• Erin Summers

A Look Forward: Freshmen Who Have Shined In 2021

by Erin Summers

For a freshman to get playing time in major college football, the play usually has to be really exceptional. To play as a freshman at a service academy . . . well, it's rare.

However, each season, there are a few exceptional freshmen who step up to the challenge, whether it has been out of necessity, injuries or because they've proven themselves in practice.

Here are some Service Academy freshmen who have shown their coaches that there's a lot to look forward to in the years to come:

For the Navy Midshipmen, one such player is slotback Maquel Haywood. The freshman from Wake Forest, North Carolina first caught his coach's eye in practice.

"We kind of knew that, I think, he jumps close to 40 inches on a vertical. So when you see that, when he did that, like, well, this kid's special and it's been showing up, really, all season. But it really showed up on that long kickoff return for a touchdown.

Navy football freshman Maquel Haywood carries the ball during a kick return during a football game against the Cincinnati Bearcats on October 23, 2021 at Navy-Marine Corps Memorial Stadium in Annapolis, MD.
Navy freshman slotback Maquel Haywood returns the ball after a kick during a football game against the Cincinnati Bearcats on October 23, 2021 at Navy-Marine Corps Memorial Stadium in Annapolis, MD. Haywood is one of just a few freshman who have made contributions to their teams in the 2021 Service Academy football season.

It wasn't just a touchdown. it was a 98-yard touchdown return against East Carolina (on November 20th) that tied for the longest kick return in Navy history. The freshman's nine kick returns leads the Midshipmen this season.

Haywood is humble about his success, owing much of it to the leadership of his senior teammates and their support.

"These seniors," Haywood says, "they're great leaders, great mentors. And senior running backs came up to me, said, 'Just keep your head down, keep going, keep going.' In particular, [senior co-captain] Chance Warren coming up to me, just saying, 'Just play ball. It's nothing but football. Do your thing.'"

But doing your thing one year removed from high school is not always easy.

"Playing football at this level is a lot different than playing high school," said Army Head Coach Jeff Monken, "even the very best high schools in the country. Playing FBS football is a lot different, and so it makes it a lot more difficult to break the lineup as a freshman unless you're just way more talented than the other guys, and physically developed enough that you can step in there and make a contribution.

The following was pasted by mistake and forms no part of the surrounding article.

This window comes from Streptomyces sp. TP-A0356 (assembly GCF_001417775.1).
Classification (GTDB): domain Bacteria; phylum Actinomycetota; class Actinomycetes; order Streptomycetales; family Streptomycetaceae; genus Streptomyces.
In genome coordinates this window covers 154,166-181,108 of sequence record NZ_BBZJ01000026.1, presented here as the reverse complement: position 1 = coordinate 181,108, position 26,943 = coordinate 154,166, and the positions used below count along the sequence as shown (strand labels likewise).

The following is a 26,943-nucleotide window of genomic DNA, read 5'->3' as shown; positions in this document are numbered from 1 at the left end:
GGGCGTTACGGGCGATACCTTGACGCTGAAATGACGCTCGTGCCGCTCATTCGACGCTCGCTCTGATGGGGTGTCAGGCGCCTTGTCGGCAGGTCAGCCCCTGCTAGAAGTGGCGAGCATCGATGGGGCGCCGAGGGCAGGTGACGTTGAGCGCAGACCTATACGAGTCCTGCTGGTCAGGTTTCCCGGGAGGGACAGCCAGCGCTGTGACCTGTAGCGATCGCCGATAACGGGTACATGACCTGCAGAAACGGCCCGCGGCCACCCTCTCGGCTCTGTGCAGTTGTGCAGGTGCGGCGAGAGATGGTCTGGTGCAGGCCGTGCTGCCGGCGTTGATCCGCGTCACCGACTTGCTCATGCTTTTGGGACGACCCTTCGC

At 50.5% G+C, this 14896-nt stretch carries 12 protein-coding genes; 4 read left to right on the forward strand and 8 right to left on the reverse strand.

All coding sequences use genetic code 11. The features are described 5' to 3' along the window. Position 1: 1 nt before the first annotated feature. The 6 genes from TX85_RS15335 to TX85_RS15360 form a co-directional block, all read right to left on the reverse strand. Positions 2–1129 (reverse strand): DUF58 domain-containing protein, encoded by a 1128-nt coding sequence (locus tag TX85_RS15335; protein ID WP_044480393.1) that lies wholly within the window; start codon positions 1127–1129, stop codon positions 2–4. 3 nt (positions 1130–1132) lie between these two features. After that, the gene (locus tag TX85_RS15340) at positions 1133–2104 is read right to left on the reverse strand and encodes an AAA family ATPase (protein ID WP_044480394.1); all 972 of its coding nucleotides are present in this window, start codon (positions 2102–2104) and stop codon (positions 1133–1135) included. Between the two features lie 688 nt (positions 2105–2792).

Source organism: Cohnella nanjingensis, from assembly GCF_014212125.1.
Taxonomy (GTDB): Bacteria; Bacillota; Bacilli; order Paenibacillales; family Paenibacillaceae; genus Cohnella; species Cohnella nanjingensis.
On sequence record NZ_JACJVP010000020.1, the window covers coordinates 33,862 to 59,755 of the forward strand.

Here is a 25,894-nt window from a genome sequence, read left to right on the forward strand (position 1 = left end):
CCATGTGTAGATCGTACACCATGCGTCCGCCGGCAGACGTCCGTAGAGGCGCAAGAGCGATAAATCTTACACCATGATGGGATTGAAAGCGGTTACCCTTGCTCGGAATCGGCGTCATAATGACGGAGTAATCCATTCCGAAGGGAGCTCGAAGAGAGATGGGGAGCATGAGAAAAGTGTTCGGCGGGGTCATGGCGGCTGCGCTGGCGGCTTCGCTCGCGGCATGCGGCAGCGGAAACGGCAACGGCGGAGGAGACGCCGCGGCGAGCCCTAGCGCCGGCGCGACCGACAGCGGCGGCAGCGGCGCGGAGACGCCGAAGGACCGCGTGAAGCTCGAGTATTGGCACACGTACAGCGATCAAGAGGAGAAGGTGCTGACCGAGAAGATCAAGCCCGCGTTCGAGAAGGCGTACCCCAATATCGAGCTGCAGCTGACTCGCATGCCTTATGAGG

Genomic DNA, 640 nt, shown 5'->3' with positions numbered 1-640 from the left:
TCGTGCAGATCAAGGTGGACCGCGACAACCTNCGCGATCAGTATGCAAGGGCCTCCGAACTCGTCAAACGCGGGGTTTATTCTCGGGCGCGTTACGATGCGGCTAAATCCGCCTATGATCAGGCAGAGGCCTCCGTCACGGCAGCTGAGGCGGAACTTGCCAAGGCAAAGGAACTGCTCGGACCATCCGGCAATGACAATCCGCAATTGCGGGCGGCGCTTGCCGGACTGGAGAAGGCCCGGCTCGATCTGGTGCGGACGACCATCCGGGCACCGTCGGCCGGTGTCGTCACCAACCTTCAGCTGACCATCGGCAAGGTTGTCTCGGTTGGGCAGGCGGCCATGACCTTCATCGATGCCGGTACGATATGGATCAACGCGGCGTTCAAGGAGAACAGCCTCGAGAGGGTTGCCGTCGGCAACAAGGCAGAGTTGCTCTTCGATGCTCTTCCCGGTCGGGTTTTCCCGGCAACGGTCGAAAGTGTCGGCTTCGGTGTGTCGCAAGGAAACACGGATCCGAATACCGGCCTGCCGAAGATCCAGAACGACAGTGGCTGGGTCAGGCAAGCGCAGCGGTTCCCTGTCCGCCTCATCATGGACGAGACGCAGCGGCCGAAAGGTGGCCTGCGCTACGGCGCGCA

"Probably the guy that's making the biggest contribution as a freshman is Max DiDominico. He's a true freshman, a direct freshman, played high school football in Schertz, Texas last year. And now he's making a significant contribution both on defense and on special teams."

DiDomenico was a quarterback in high school but switched to defensive back this season.

"Coming here was definitely a transition," DiDominico said. "The first few weeks, got to get my feet different. The summer was all about DB and breaks and it wasn't a three-step drop anymore, so the transition was weird. But it's been fun!"

DiDominico has played in six games so far this season and had a key pass break-up on a fake field goal against Bucknell.

At the Air Force Academy, it's tough to crack the lineup as a freshman there too. Just ask now-graduating senior Demonte Meeks about his experience.

"You come in, and a lot of freshman don't play," the linebacker said, "You know, freshman year I was getting beat every practice, so I knew what it felt like,"

But two of his freshman teammates have bucked that trend and are making significant contributions for the Falcons this season.

Freshman kicker Matthew Dapore was a two-sport star in high school in Ohio: football and baseball. He has hit seven field goals this season, including a key 49-yarder against Nevada, and is 27 of 28 attempts on points after touchdowns.

Freshman punter Carson Bay was all-state in Florida and has a 41-yard average in his dozen kicks so far this season.

"And what's neat, you know," says Falcons' Head Coach Troy Calhoun of his freshmen booters. "Both of those guys were guys that we wanted and they had some other opportunities, and I'll tell you what really, really makes you proud is when you look at the halfway point of the semester, these are both guys that are really, really up there academically, which is just credit to their diligence, their discipline and their focus. And I think when you live that way, when it comes to life, you don't do some things kind of sorta. And then all of a sudden you think, 'Well, I'll flip the switch on,' you know. Just characterize you, that's who you are and everything you attack. And those guys are."

Another freshman standout is Joe Armentrout from the Coast Guard Academy who, late in the season, stepped in as the starting quarterback for the Bears.

If there's one thing that these freshmen-of-note have in common, it's their appreciation.

"I feel like I've been super blessed," Army's DiDomenico said. "God has blessed me to be in this position. Bit like I said, the team really, really just brought me in and brought all the freshmen and I felt like there were. When I got the opportunity, they go up with the varsity, I felt like I was ready."

"It's an honor to play this game," Haywood of Navy said, "Playing this game at this level, especially playing at this school is different from any other school in the nation. And I'm living a dream and we just got to be able to finish. That's it, just finish these games off."

As we look ahead to 2022, Academy football fans, remember the names of Marquel Haywood, Max DiDomenico, Matthew Dapore, Carson Bay and Joe Armentrout. They are sure to be names you'll hear called out often in the 2022 season.

edited for web by Joe Harman